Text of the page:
Monday, 21 October 2019

Boris, Backstop and No Brexit


By Willie Drennan
Sometime in the distant future Stormont might, or might not, get to decide the flag it flies.


Boris has been a shining light amidst the dull world of the political elite. A charmer, comedian and lovable clown. But he is the Prime Minister of the United Kingdom of Great Britain and Northern Ireland and that's no joke.

Boris had opportunity to go down in history as the 21st Century Churchillian hero who led a sovereign Britain out across the seven seas to befriend the world. Instead he seems to have chosen the much easier well-trodden path of achieving glory within the confines of the European Union Project. They are just loving him now in Brussels, Strasbourg, Berlin and Bantry Bay.

There are many reasons why I think this Treaty is bad for the whole of the UK but one major deception in the Boris version of the Theresa EU Treaty is the claim that the Irish Backstop is gone. It's not gone, it's there in Article 18 of the Irish Protocol section of the proposed Treaty. And worse, it is now Backstop-Plus.


The EU and their Irish agents were belligerently adamant that the Backstop was absolutely essential. It was obvious they were totally serious and resolute on this. They are now jumping up and down in glee and bombarding praise upon Boris for handing them the Backstop-Plus. Even Theresa May was unwilling to give them a border in the Irish Sea.

The Irish Protocol reads like a Halloween horror story for people in Northern Ireland: Article 18 is where the full content of the witch's backstop brew is revealed and understood.

Article 18 is where Boris and his new-found EU cronies try to tell the plebs of Northern Ireland that the Backstop is gone: that they will be able to vote to leave the EU and be British once again at some stage. Aye right!

The deal is that four years after the EU/ UK transition period has ended the public representatives in Stormont will be able to vote to continue within the EU's Single Market under EU rules and regulations. Two years after that any decisions for change may be implemented after discussion among all the political bodies concerned.

There are many problems with this. First of all I can't find anywhere in the text where it explains how Northern Ireland might return to being a fully fledged member of the UK again: should Stormont ever manage to organise a vote and vote against the status quo. They don't seem to have considered this an option.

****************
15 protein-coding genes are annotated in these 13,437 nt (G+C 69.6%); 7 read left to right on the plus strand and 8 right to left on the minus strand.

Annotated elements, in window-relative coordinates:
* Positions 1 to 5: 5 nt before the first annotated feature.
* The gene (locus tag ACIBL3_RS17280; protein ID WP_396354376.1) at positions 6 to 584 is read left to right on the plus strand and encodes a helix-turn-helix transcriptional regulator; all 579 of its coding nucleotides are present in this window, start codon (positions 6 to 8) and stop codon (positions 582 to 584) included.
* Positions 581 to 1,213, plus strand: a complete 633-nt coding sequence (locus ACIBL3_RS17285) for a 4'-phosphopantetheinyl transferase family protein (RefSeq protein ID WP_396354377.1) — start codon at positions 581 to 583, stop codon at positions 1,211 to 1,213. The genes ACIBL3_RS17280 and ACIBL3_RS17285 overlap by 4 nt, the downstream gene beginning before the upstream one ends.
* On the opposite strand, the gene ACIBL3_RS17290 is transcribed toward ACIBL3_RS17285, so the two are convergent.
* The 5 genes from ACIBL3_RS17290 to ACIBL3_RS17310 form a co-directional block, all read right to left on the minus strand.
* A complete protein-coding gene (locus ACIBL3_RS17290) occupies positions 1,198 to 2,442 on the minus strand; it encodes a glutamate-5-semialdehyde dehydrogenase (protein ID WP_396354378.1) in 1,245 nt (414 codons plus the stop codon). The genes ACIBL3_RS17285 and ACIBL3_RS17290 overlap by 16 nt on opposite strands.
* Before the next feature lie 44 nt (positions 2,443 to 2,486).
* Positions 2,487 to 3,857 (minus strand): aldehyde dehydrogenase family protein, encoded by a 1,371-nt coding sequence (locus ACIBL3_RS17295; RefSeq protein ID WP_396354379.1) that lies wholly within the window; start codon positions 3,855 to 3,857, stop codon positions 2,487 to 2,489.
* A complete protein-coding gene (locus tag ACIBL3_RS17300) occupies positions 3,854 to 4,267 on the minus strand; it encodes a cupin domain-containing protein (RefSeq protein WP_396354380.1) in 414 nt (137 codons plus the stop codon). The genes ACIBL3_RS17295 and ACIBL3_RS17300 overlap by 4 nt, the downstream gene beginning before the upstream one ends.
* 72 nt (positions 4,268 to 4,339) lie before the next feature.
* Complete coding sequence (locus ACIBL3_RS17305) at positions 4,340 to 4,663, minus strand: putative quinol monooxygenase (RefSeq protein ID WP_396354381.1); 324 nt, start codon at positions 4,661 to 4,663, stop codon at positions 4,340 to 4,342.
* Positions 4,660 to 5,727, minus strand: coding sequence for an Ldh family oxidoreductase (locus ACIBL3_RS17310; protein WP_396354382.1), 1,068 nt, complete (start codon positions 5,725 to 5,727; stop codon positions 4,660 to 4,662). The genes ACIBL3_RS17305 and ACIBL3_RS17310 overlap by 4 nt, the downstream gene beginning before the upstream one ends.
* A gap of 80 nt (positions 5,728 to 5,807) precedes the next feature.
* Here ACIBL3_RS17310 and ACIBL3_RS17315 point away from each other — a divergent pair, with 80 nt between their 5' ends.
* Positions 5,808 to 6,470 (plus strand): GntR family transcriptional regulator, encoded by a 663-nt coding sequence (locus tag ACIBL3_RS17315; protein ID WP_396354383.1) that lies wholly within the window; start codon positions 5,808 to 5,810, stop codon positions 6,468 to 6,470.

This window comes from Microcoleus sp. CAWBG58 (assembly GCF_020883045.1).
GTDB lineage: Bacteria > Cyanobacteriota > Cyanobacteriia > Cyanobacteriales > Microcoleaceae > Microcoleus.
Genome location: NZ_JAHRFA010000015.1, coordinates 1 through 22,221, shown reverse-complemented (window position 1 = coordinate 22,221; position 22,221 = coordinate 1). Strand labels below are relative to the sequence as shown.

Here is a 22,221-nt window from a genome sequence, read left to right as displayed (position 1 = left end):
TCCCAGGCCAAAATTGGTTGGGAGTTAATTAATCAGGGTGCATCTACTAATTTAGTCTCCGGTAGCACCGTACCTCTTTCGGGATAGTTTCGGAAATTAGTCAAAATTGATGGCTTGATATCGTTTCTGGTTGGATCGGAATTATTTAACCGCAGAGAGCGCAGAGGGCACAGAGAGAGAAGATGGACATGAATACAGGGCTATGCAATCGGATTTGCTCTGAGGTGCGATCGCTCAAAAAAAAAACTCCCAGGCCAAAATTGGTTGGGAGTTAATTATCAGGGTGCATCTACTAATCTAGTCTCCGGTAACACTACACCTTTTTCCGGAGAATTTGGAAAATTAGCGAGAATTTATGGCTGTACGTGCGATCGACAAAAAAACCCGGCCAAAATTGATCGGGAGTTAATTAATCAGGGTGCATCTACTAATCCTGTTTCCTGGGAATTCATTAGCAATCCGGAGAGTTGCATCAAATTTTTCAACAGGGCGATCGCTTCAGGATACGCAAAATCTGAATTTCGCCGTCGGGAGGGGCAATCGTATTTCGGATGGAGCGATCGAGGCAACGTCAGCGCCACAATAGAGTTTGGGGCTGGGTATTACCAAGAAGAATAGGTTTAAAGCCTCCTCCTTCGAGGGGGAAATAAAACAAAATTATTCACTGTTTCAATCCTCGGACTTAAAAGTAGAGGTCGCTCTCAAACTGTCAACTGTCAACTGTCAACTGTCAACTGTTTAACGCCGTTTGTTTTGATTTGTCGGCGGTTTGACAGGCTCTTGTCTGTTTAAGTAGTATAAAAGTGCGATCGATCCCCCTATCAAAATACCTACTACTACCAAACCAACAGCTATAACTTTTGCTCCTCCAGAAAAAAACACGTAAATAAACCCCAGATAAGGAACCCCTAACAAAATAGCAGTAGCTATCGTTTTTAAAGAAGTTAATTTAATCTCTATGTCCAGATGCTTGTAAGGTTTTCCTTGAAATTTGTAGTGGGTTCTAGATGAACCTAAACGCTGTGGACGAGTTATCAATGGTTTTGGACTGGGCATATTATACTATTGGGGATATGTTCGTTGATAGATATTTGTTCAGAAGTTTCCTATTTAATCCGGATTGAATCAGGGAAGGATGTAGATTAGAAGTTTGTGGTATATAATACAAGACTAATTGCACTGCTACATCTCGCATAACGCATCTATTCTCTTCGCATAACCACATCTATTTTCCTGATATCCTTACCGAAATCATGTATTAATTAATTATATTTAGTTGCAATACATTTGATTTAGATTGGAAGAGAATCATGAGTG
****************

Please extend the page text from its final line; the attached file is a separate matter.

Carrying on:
The transition period that is referred to, I assume, relates to the transition to a UK/ EU Free Trade Deal: thus eliminating the need for customs tariffs etc. That really could take many years as under the Boris Deal and Backstop-Plus, the EU will have no incentive to permit the end of that transition period.

Should the transition period ever end for real then 4 years later the MLA's of Stormont would be allowed a vote . But that's only if anyone at Stormont is home. Currently that assembly doesn't function at all, and when it once did it couldn't agree on anything due to its mandatory coalition set-up.

In Stormont any decisions had to have cross community support in accordance with the Belfast/Good Friday Agreement. However, while curiously making an exception to the GFA to allow a majority vote, Article 18 does also emphasise that the result of that vote must to be addressed in accordance with the fine details of the Agreement of 1998.

This to me reads like the crucial legal wriggle room that the EU requires to ensure that this part of the UK remains under its domain until it becomes a fully fledged member of the EU: as part of a United Ireland. It's the Irish Backstop in new legal jargon.

This becomes the Backstop-Plus when the customs border between Northern Ireland and the rest of the UK is added to the mix.